Sam Billings has described the England vice-captaincy as “a huge honour” and recognition of his status as a “developing leader.”
Billings has endured a frustrating year. Having started it with his highest score in international cricket – 87 in a T20I against West Indies in March – he then suffered a dislocated shoulder that ended his chances of making the World Cup squad. But, having missed five months of cricket, news that he has been made vice-captain for England’s T20I tour of New Zealand has provided a pleasing boost.
Now he is looking forward to learning from England’s captain, Eoin Morgan, and trying to establish himself in the side with a view to the T20 World Cup in a year’s time.
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“It’s great to get some recognition and it’s a huge honour,” Billings said from Christchurch as England acclimatised to a chilly start to their tour. “It’s a great opportunity to be recognised as a developing leader. And there’s an element of personal development about it, too.
“I captained the England Lions last winter and my county for the last two years. Eoin gave me a call a couple of weeks ago and said he’d love me to do it. I suppose he must see something in me. I’m looking forward to learning form him and implanting what I’ve done at Kent.
“But I’m in the side as a batsman first and foremost and then as a keeper. You have to be able to perform at that top level consistently in those roles firstly. The captaincy is an added bonus and one I really enjoy. It makes you take responsibility for yourself and other guys.”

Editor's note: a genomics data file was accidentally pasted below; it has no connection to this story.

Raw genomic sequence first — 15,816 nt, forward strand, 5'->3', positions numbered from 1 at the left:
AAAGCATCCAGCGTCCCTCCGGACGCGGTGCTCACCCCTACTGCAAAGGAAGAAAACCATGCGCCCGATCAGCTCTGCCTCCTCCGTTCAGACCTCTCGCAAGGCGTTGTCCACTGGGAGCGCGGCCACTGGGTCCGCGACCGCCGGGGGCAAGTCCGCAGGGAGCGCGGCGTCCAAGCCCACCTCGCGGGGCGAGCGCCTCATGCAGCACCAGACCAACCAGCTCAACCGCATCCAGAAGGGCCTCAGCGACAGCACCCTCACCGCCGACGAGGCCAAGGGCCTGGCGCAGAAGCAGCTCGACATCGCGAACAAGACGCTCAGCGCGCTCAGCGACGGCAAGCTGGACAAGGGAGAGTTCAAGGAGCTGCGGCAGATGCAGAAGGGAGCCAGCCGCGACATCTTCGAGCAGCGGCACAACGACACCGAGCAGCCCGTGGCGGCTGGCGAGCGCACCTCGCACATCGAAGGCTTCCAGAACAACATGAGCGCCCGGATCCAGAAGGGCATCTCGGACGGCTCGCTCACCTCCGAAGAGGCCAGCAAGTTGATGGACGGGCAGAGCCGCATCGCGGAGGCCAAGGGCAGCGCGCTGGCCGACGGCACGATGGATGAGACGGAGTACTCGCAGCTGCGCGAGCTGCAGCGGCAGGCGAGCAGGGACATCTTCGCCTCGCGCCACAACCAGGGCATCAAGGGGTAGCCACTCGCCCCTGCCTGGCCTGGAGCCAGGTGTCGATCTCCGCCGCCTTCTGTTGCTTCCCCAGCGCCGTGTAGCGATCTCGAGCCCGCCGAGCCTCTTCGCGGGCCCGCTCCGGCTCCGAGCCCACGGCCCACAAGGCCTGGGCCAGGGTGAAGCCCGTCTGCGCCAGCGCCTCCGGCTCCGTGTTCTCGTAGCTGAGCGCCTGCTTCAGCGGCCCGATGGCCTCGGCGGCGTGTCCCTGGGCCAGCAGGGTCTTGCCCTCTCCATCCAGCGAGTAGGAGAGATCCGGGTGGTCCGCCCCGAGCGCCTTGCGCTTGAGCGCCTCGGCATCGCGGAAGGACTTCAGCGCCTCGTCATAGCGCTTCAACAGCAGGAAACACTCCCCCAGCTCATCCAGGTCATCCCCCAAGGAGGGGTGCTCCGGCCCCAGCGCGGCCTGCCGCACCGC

With England taking a young and inexperienced squad on this part of the tour, the promotion of Billings is not a total surprise. He is not only the sort of dynamic cricketer England are looking for in limited-overs cricket, but has the sort of positive outlook so admired and exemplified by Morgan. Still, there was no need to name a vice-captain on such a short tour and Billings’ appointment – as vice-captain and keeper – ahead of the more experienced Jonny Bairstow underlines the respect the England management have in his qualities.
Now he says he is looking forward to seeing the new generation of players find their feet in international cricket, though his own eyes remain focused upon the T20 World Cup in Australia in 12 month’s time.
“One great thing that’s been created around this group it that’s it’s so easy for people to come in and express themselves,” he said. “You’re encouraged to play the way that got you here. Tom Banton, for example, had a brilliant summer and will be encouraged to play exactly as he has been. Pat Brown is another with a few tricks up his sleeve who has impressed over the last couple of years. It’s great that we’ve that culture where people can really go in and excel.
“I’ve been on the fringes for the last four or five years. I’ve made some performances along the way, but we have such depth in our squad in terms of batsmen and keepers.
“The last innings I played was that 87 in the West Indies. But then I got injured and missed a lot of the year. So even though that innings in the West Indies was a long time ago, it’s about continuing that momentum in an England shirt. For me, it’s about enjoying it and it’s good to be back playing. The injury has given me some perspective. I just have to make the most out of every opportunity. For me, as a player, my focus is on being in that T20 World Cup squad.”